Football / World Cup USA '94: Iordanescu's tactics built on faith: Romania's belief in their coach's master plan proves too strong for Argentina. Ken Jones reports

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ABOUT an hour after Romania dumped Argentina out of the World Cup, a question was put to Anghel Iordanescu that he was not keen to answer. Away from his players, Romania's coach is essentially a shy man and now he was feeling proud and emotional. Why, you could imagine him thinking, do they want to know about this.

It concerned the silver object Iordanescu held tight in his right hand when only a few minutes separated Romania from a famous victory. Footballers in the main are superstitious. Iordanescu is religious. A believer. Devout. Since the overthrow of Nicolae Ceausescu's evil regime he has been able state his faith openly. His fingers had closed around a small cross given to him by a revered 78-year old priest. 'A saintly man,' Iordanescu said, 'a great man in Romania.'

Careful that nobody should infer a request for divine intervention, Iordanescu went on to state confidence in his team's integrity and declare that their feat was almost overwhelming. 'From all that I know, this was the greatest moment in the history of Romanian football,' he said. 'The greatest day for Romanian people since the revolution. To defeat Argentina was something magnificent and I want to congratulate our players for the way they stuck together, giving everything until they had nothing left to give. The way they carried out our tactics.'

Iordanescu took no credit for himself but he deserved plenty. To compensate for the suspension of his principal striker, Florin Raducioiu, and to protect the back line from Argentina's swiftly delivered frontal assaults, Iordanescu packed out his midfield as the basis for counter-attacks.

The result was a match so intensely thrilling that it raised comparison with the past. This World Cup lost a lot when it lost the thrilling swirl of Argentina's attacks but respect for Romania increases.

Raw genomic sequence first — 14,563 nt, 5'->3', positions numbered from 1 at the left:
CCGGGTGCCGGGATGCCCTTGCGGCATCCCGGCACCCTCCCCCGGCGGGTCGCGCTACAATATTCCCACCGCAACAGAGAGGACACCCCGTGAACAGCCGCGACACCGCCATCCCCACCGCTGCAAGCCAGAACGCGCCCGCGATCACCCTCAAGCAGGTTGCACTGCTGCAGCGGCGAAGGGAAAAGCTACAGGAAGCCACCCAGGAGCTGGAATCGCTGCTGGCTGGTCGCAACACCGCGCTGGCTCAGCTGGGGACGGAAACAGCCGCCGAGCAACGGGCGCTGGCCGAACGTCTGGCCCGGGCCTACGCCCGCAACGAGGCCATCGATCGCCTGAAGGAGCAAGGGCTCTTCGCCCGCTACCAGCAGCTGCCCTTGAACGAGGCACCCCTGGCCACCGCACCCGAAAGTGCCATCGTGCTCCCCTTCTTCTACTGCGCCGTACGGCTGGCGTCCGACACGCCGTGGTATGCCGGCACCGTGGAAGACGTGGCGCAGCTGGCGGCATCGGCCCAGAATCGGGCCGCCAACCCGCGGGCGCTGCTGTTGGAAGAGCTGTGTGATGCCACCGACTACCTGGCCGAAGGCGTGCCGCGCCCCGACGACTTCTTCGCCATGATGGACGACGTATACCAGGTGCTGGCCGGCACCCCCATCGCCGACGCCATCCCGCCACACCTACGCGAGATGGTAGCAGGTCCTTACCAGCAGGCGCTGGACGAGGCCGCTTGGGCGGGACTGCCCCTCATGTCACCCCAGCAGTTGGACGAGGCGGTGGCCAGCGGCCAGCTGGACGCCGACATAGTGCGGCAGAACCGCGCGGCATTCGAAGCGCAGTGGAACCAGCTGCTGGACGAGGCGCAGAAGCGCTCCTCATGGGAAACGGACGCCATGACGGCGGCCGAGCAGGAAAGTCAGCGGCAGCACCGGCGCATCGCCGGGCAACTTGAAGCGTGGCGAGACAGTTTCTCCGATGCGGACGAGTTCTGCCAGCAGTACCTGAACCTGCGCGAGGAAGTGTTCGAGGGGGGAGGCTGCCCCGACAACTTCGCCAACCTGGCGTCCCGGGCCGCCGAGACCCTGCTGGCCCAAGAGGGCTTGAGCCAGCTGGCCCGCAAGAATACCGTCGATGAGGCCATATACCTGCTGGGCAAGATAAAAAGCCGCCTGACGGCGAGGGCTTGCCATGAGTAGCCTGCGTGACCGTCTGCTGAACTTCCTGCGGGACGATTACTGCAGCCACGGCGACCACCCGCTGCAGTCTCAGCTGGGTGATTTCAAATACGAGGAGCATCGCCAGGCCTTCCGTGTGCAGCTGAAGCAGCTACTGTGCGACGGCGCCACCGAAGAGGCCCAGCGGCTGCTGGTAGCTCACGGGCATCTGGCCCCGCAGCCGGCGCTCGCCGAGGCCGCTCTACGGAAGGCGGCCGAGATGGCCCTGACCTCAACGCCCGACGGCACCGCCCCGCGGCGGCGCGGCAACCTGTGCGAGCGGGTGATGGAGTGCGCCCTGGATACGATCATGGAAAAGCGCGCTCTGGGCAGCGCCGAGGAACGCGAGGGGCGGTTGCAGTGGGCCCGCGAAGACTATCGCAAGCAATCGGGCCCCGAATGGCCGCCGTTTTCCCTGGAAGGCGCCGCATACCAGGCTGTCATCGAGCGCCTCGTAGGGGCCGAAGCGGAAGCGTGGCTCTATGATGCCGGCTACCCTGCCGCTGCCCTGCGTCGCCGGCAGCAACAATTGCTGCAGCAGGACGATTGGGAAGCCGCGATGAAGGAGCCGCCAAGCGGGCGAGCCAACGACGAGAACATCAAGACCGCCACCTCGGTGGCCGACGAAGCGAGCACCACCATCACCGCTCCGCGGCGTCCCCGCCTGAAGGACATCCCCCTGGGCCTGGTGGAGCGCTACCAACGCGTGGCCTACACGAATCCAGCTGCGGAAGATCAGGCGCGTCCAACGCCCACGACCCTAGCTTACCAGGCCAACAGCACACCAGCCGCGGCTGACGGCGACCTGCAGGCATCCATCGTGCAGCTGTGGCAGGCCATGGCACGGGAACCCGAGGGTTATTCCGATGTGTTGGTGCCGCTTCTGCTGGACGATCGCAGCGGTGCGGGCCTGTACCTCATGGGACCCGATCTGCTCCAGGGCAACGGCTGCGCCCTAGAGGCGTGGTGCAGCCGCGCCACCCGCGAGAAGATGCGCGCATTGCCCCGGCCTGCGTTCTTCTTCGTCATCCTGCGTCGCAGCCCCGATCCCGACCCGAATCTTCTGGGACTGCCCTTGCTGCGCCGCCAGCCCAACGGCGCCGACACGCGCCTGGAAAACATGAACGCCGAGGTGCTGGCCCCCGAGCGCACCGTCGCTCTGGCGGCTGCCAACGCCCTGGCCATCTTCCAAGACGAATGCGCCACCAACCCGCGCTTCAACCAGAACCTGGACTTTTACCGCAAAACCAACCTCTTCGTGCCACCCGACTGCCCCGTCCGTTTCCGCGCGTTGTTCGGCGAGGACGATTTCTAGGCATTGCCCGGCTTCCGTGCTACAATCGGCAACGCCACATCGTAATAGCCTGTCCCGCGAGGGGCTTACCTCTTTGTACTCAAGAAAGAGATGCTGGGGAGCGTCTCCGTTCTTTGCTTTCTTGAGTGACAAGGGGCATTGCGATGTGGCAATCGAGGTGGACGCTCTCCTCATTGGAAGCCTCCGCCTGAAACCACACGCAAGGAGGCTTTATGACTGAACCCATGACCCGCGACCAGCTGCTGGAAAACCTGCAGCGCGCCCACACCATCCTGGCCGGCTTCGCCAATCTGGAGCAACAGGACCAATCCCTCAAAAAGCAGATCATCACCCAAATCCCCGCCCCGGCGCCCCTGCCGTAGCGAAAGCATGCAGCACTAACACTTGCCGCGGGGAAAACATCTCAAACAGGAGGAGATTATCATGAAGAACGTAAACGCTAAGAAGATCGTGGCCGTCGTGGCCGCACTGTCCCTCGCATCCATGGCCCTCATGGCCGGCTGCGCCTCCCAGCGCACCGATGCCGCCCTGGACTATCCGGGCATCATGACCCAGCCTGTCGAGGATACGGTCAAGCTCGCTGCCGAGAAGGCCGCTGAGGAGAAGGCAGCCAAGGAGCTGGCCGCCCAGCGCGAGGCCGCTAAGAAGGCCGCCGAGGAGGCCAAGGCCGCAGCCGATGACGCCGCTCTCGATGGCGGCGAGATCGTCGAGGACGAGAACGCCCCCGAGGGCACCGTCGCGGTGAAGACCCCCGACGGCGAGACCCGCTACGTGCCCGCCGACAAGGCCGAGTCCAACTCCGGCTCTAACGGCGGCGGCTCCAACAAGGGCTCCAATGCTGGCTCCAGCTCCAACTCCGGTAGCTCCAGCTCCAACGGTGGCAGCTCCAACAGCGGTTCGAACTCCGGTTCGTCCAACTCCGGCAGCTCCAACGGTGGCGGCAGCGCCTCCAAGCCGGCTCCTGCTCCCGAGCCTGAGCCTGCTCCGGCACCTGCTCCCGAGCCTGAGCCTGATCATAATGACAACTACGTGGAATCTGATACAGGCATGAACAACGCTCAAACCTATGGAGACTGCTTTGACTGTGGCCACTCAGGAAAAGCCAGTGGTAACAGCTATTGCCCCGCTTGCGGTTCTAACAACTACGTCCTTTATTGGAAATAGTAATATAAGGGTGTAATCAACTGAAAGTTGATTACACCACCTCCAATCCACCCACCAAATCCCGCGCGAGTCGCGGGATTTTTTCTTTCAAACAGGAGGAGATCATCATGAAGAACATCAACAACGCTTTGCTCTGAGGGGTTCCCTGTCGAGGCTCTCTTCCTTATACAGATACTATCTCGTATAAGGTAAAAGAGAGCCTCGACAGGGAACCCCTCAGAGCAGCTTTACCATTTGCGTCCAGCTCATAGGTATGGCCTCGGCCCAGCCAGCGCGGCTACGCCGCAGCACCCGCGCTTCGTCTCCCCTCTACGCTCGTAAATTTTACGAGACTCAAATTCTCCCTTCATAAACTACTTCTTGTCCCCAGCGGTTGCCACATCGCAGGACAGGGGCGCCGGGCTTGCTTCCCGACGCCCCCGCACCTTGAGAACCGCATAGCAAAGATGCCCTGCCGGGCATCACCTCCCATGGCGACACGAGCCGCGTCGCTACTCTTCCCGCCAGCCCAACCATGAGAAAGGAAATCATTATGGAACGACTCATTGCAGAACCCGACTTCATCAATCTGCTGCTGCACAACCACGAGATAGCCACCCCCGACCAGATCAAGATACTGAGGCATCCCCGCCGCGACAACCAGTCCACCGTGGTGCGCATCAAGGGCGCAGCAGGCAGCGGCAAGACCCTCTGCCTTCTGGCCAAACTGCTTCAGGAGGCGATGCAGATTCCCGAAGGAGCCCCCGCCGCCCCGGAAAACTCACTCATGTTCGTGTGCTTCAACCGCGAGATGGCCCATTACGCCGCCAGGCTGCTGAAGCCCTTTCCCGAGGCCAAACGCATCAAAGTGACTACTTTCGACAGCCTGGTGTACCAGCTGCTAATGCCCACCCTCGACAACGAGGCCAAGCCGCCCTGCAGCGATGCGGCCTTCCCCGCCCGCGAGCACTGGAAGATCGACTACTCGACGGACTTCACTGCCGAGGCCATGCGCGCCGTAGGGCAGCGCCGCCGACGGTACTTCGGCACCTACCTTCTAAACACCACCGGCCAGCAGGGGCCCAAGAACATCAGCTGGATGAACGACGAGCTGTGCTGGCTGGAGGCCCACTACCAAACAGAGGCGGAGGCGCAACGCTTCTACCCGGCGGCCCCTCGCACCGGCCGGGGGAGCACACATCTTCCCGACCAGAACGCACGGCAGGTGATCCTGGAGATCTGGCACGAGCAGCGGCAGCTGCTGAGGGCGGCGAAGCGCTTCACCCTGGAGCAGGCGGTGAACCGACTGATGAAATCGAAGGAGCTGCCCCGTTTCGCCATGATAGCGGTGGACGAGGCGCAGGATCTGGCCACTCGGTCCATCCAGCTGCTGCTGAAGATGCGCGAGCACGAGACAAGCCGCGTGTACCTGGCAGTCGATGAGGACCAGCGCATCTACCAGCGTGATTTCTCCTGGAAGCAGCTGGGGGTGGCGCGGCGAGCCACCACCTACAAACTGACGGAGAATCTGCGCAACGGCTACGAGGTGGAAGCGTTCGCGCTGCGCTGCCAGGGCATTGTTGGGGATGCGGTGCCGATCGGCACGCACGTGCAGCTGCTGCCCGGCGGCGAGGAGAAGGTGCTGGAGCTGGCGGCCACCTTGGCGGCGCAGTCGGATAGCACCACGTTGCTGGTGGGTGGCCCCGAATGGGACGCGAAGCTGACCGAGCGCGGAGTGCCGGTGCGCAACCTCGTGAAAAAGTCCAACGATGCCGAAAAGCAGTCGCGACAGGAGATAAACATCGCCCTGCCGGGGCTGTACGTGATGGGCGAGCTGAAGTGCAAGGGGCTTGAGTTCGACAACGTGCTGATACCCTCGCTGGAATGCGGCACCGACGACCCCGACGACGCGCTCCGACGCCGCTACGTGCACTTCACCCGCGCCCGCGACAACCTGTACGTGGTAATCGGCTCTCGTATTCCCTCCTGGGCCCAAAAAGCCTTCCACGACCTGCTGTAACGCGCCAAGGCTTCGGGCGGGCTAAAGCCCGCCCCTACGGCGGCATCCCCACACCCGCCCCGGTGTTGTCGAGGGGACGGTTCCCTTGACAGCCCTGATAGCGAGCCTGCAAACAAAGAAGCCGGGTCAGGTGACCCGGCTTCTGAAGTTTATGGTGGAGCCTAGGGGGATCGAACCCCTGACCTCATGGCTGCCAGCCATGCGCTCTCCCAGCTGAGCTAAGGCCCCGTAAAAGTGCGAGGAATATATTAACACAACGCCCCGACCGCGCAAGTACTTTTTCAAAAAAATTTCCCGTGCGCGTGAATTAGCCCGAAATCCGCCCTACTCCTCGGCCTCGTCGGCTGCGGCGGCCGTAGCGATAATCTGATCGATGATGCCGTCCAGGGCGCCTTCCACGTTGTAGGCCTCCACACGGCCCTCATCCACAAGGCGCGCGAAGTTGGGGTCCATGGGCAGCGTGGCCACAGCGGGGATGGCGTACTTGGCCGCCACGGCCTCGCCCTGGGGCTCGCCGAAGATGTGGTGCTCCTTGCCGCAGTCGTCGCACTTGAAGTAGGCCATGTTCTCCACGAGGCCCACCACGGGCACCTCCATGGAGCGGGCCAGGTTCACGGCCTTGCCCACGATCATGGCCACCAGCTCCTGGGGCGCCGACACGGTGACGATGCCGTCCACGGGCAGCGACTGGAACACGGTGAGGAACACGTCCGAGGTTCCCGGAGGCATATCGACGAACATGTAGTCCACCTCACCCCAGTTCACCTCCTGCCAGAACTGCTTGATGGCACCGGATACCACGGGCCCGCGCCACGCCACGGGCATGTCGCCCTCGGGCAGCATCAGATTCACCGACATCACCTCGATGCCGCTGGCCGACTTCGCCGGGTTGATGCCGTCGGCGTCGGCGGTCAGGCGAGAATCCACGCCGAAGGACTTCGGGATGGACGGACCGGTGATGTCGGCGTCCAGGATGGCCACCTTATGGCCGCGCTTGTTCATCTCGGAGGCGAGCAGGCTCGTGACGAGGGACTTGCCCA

Inevitably this embraces Gheorghe Hagi who has been prominent in previous dispatches. Another outstanding performance at the Rose Bowl in Pasadena added greatly to his burgeoning status as the tournament's outstanding performer. The audience was predominantly in favour of Argentina but when Hagi was substituted shortly before full-time he got a standing ovation.

This was understandable. Cunningly, deftly, Hagi made a goal for Ilie Dumitrescu and, accepting a favour in return, scored Romania's third with an unstoppable rising shot. Even the least tutored spectator could appreciate his excellence. Argentina had men posted to deal with Hagi but a lot of the time they had difficulty finding him.

Something similar applied to the problems Argentina found with Dumitrescu, a winger of deceiving pace who clearly knows where the goal is. To Dumitrescu fell the burden of spearheading Romania's counter-attacks and he performed the task perfectly after opening the score with a sensational free-kick.

Sometimes you look at a game and despair of seeing anything even remotely exciting. To take your eyes off this one for a moment was to risk missing something memorable.

Had Argentina been able to call upon their falled idol, Diego Maradona, who watched the match for television, and the injured Claudio Caniggia, it might have been a different story. Nevertheless, their contribution was stunning. Adventurous to a fault, they hurled themselves at Romania's packed defence, getting close to attainment but not close enough. It was an heroic effort but no less could be thought about the Romanians who linked arms at the end to form a joyful carousel.

Argentina's coach, Alfio Basile, a strong man, took defeat philosophically. 'We have suffered a lot here, but I think we have given a good account of ourselves,' he said. 'There is always another Mundial and the players have shown that Argentine football is strong, that we are among the best in the world. We were caught cold in the first half but in the second we were much superior. I am sad for the players because they were coming into such good form.'

Doubtless, thinking about Argentina's dreadful behaviour in Italy for years ago, Basile then made an important statement. 'It is good that we lost with dignity,' he said.

The inquiry into Diego Maradona's failed drugs test will be held next month, probably in Zurich. Sepp Blatter, Fifa's general secretary, said the hearing would be conducted 'very carefully and thoroughly. The case itself is very clear but you have to put it into the human context of this player whom I have known personally since 1977'.

(Photographs omitted)